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by Abigail Van Buren

Wisdom of the Ages Gets New Twist From Students

DEAR ABBY: I teach fourth grade at Westlake Elementary School in Ventura County, Calif. As a fun assignment, I gave the students the beginning of a list of famous sayings and asked them to provide original endings for each one. Here are some examples of what my students submitted. You may want to share them with your readers. -- LESLY VICK

DEAR LESLY VICK: Indeed I do. Your students deserve an "A" for originality. Read on:

The grass is always greener when you leave the sprinkler on.

A rolling stone plays the guitar.

The grass is always greener when you remember to water it.

A bird in the hand is a real mess.

No news is no newspaper.

It's better to light one candle than to waste electricity.

It's always darkest just before I open my eyes.

You have nothing to fear but homework.

If you can't stand the heat, don't start the fireplace.

If you can't stand the heat, go swimming.

Never put off 'til tomorrow what you should have done yesterday.

A penny saved is nothing in the real world.

The squeaking wheel gets annoying.

We have nothing to fear but our principal.

To err is human. To eat a muskrat is not.

I think, therefore I get a headache.

Laugh and the world laughs with you. Cry, and someone yells, "Shut up!"

Better to light a candle than to light an explosive.

It's always darkest before 9:30 p.m.

Early to bed and early to rise is first in the bathroom.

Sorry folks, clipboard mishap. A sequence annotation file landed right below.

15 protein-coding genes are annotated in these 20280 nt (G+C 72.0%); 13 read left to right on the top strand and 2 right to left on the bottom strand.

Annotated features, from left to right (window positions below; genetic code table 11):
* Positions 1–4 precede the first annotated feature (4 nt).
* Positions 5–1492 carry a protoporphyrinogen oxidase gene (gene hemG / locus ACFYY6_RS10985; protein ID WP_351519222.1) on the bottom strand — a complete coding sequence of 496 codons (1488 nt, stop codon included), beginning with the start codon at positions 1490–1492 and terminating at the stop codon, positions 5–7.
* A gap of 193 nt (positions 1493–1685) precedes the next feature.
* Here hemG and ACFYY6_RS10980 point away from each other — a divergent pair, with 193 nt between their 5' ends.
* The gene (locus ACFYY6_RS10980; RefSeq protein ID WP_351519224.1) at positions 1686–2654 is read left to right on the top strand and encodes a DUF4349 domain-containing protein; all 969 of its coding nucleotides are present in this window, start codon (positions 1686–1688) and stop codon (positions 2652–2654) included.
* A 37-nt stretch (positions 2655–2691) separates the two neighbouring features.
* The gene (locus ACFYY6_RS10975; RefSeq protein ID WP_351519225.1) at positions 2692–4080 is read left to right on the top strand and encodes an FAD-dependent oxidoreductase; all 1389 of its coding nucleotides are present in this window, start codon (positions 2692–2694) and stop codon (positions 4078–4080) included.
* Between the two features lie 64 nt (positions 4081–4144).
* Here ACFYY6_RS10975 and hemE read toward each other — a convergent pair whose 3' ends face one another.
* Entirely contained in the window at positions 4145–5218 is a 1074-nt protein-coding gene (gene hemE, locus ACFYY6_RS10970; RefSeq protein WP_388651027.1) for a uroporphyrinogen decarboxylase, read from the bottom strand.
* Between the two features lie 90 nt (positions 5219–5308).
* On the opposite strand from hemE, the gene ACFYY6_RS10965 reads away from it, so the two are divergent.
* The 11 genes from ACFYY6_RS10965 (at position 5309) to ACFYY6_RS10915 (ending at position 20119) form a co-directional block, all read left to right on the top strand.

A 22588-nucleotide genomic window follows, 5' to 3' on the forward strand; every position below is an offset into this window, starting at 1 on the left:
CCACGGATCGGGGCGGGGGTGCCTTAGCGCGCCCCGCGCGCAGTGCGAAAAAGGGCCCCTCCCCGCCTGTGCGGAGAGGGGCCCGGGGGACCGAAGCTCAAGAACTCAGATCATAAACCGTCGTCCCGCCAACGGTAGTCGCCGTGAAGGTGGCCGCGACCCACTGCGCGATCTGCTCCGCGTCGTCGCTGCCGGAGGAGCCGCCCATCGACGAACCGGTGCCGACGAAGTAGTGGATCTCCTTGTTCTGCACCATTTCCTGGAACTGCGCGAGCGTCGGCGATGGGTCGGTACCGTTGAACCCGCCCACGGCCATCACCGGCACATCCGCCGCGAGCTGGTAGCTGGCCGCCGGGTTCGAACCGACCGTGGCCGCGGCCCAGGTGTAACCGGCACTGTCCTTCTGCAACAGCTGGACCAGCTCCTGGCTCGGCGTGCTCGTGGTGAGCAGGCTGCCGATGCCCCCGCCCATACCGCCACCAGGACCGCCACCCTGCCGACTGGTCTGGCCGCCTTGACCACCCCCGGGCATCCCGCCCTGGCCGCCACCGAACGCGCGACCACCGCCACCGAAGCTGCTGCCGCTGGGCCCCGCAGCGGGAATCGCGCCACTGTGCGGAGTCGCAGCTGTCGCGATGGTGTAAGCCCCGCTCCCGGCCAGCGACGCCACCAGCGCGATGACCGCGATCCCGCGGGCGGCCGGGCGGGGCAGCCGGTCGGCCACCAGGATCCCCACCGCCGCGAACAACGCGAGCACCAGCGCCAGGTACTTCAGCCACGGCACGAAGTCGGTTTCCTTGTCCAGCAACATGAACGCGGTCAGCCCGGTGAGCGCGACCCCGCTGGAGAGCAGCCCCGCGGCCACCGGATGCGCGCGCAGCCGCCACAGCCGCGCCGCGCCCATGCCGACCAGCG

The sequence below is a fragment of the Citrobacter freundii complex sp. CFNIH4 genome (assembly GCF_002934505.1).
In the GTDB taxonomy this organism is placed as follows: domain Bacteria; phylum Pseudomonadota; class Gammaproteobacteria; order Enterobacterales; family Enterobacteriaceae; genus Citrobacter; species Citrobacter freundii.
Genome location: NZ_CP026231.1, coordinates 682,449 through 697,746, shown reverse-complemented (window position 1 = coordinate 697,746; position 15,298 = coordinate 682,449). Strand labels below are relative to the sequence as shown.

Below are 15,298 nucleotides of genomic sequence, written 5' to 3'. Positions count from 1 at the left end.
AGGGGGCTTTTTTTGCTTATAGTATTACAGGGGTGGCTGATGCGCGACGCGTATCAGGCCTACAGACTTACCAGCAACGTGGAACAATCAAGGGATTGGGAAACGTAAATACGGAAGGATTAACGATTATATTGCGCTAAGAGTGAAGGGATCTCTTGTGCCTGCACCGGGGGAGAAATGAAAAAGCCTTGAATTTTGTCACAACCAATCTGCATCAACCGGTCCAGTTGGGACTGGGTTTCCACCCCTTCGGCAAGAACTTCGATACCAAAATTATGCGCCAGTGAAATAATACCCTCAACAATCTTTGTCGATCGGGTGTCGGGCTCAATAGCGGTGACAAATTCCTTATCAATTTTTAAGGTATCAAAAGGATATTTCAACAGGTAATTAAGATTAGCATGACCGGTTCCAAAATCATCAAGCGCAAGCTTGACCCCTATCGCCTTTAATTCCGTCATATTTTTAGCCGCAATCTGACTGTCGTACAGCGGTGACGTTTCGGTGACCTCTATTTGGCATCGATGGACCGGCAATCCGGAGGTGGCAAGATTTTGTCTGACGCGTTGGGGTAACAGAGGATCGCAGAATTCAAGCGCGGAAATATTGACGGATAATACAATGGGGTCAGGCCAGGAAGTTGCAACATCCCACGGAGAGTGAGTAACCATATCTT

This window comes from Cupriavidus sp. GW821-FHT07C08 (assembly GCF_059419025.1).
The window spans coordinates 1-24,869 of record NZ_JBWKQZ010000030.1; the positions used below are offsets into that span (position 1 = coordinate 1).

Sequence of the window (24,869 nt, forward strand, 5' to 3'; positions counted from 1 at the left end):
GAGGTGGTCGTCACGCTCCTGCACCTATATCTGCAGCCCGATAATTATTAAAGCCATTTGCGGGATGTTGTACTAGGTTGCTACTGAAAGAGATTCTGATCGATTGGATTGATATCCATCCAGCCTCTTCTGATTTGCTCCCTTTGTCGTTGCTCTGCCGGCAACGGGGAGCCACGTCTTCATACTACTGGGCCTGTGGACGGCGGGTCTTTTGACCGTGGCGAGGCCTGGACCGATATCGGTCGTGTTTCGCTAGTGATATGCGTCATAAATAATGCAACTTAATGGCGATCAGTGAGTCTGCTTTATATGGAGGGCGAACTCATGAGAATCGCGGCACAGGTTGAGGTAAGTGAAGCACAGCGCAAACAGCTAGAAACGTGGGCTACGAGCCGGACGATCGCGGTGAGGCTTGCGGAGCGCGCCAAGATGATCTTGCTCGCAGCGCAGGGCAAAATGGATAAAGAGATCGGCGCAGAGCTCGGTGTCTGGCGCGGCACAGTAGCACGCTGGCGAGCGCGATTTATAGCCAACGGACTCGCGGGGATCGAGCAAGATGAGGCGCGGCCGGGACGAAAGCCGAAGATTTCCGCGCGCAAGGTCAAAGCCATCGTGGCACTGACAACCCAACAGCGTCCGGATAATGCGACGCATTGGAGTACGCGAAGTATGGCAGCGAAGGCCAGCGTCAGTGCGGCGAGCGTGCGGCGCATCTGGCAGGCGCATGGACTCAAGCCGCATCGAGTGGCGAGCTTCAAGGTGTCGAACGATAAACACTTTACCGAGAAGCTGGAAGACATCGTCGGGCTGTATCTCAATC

A journey of a thousand miles begins with a blister.

There is nothing new under the bed.

The grass is always greener when you put manure on it.

Don't count your chickens -- it takes too long!

DEAR ABBY: In reference to "Happily Adopted in Orlando, Fla." This indeed was a remarkable letter.

It is well-organized, well-punctuated and quite correct in every respect. A parse program I have rates it at the eighth- or ninth-grade level. No small achievement for the sixth-grade product of an educational system that for years has been unable to teach young people to tie their shoelaces. -- HAL D. WHITE, IMPRESSED IN UTAH

DEAR MR. WHITE: I'm printing your letter with the hope that "Happily Adopted" will see it and appreciate the compliment. And hats off to "Happily Adopted's" very effective teachers, who seem to have performed their jobs well.

However, not all my readers took "Happily Adopted's" letter at face value. Read on:

DEAR ABBY: There is ABSOLUTELY no way that I can believe that an 11-year-old boy wrote that whiny letter. It is entirely possible that he is being hassled over having two dads, but I just don't buy that an 11-year-old is/was this articulate! I have an 11-year-old, and I've worked with fifth- and sixth-graders for years.

I think one of his "dads" wrote the letter, and the son copied it and sent it to you. Personally, Abby, I think you've been snookered. -- MELISSA IN SACRAMENTO

DEAR MELISSA: You could be right, and if I have been snookered, it wouldn't be the first time.

For an excellent guide to becoming a better conversationalist and a more attractive person, order "How to Be Popular." Send a business-sized, self-addressed envelope, plus check or money order for $3.95 ($4.50 in Canada) to: Dear Abby Popularity Booklet, P.O. Box 447, Mount Morris, Ill. 61054-0447. (Postage is included.)

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